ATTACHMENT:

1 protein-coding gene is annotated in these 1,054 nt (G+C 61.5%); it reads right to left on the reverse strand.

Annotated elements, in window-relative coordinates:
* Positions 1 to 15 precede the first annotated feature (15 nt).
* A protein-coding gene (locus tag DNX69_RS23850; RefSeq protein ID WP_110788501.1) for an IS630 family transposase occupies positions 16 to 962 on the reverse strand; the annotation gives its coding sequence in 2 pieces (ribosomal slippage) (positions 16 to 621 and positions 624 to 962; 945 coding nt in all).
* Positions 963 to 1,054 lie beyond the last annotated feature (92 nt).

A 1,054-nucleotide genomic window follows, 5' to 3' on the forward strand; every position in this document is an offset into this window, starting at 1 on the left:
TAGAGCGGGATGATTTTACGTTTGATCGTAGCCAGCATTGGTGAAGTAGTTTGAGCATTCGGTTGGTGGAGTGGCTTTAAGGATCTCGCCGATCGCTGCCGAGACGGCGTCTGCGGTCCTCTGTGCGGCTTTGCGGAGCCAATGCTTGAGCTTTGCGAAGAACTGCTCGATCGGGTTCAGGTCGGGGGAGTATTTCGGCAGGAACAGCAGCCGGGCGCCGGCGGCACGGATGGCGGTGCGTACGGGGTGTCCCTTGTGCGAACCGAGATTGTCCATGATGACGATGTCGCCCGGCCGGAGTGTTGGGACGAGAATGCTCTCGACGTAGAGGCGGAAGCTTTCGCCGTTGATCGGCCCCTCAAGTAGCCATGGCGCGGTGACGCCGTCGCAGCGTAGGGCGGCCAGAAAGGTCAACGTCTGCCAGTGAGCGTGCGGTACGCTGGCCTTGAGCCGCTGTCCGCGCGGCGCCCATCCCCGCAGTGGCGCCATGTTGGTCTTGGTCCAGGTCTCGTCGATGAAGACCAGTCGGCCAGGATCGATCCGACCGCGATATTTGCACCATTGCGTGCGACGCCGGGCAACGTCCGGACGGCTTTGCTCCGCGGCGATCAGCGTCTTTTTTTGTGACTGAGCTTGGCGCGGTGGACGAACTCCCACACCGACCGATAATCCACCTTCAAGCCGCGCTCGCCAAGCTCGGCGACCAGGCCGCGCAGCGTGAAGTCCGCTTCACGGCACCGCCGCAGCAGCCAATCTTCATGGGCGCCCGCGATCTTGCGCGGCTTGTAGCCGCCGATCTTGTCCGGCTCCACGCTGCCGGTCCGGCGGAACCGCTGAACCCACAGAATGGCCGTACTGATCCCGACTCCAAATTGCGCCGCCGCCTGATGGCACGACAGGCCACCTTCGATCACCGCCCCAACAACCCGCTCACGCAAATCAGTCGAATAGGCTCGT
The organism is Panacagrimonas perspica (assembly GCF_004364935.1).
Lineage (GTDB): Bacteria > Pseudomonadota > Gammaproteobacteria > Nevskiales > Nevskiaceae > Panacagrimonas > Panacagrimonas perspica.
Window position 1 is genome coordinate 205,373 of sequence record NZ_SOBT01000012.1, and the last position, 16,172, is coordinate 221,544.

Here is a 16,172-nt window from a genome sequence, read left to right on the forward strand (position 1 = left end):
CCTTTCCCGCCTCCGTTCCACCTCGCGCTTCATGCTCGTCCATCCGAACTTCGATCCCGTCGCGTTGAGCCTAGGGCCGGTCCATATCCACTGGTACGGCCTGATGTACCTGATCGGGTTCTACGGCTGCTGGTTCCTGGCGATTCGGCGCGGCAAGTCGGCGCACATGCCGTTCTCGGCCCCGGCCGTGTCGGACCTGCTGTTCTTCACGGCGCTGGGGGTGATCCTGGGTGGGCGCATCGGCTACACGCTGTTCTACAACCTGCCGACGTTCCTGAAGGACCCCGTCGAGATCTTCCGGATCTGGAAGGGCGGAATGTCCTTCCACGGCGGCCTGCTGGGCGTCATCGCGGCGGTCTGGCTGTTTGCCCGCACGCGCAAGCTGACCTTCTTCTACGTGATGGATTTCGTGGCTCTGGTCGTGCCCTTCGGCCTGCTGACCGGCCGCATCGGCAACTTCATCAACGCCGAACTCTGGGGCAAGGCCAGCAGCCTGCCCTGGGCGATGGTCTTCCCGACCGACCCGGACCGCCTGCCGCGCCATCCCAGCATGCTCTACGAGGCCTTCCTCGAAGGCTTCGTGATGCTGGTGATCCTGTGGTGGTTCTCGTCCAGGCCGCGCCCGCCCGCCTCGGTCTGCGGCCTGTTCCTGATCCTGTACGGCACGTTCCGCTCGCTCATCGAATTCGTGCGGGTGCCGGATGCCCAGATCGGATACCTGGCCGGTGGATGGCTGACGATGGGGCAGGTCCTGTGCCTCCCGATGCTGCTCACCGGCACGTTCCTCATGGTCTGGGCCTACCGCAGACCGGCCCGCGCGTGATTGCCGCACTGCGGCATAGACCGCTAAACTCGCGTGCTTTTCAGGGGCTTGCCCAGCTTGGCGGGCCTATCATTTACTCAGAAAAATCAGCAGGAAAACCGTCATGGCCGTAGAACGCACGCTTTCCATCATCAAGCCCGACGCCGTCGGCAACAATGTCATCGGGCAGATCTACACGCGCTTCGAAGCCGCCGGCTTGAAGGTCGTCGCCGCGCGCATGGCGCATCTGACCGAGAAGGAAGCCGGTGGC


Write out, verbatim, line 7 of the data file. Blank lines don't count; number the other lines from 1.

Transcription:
TAGAGCGGGATGATTTTACGTTTGATCGTAGCCAGCATTGGTGAAGTAGTTTGAGCATTCGGTTGGTGGAGTGGCTTTAAGGATCTCGCCGATCGCTGCCGAGACGGCGTCTGCGGTCCTCTGTGCGGCTTTGCGGAGCCAATGCTTGAGCTTTGCGAAGAACTGCTCGATCGGGTTCAGGTCGGGGGAGTATTTCGGCAGGAACAGCAGCCGGGCGCCGGCGGCACGGATGGCGGTGCGTACGGGGTGTCCCTTGTGCGAACCGAGATTGTCCATGATGACGATGTCGCCCGGCCGGAGTGTTGGGACGAGAATGCTCTCGACGTAGAGGCGGAAGCTTTCGCCGTTGATCGGCCCCTCAAGTAGCCATGGCGCGGTGACGCCGTCGCAGCGTAGGGCGGCCAGAAAGGTCAACGTCTGCCAGTGAGCGTGCGGTACGCTGGCCTTGAGCCGCTGTCCGCGCGGCGCCCATCCCCGCAGTGGCGCCATGTTGGTCTTGGTCCAGGTCTCGTCGATGAAGACCAGTCGGCCAGGATCGATCCGACCGCGATATTTGCACCATTGCGTGCGACGCCGGGCAACGTCCGGACGGCTTTGCTCCGCGGCGATCAGCGTCTTTTTTTGTGACTGAGCTTGGCGCGGTGGACGAACTCCCACACCGACCGATAATCCACCTTCAAGCCGCGCTCGCCAAGCTCGGCGACCAGGCCGCGCAGCGTGAAGTCCGCTTCACGGCACCGCCGCAGCAGCCAATCTTCATGGGCGCCCGCGATCTTGCGCGGCTTGTAGCCGCCGATCTTGTCCGGCTCCACGCTGCCGGTCCGGCGGAACCGCTGAACCCACAGAATGGCCGTACTGATCCCGACTCCAAATTGCGCCGCCGCCTGATGGCACGACAGGCCACCTTCGATCACCGCCCCAACAACCCGCTCACGCAAATCAGTCGAATAGGCTCGT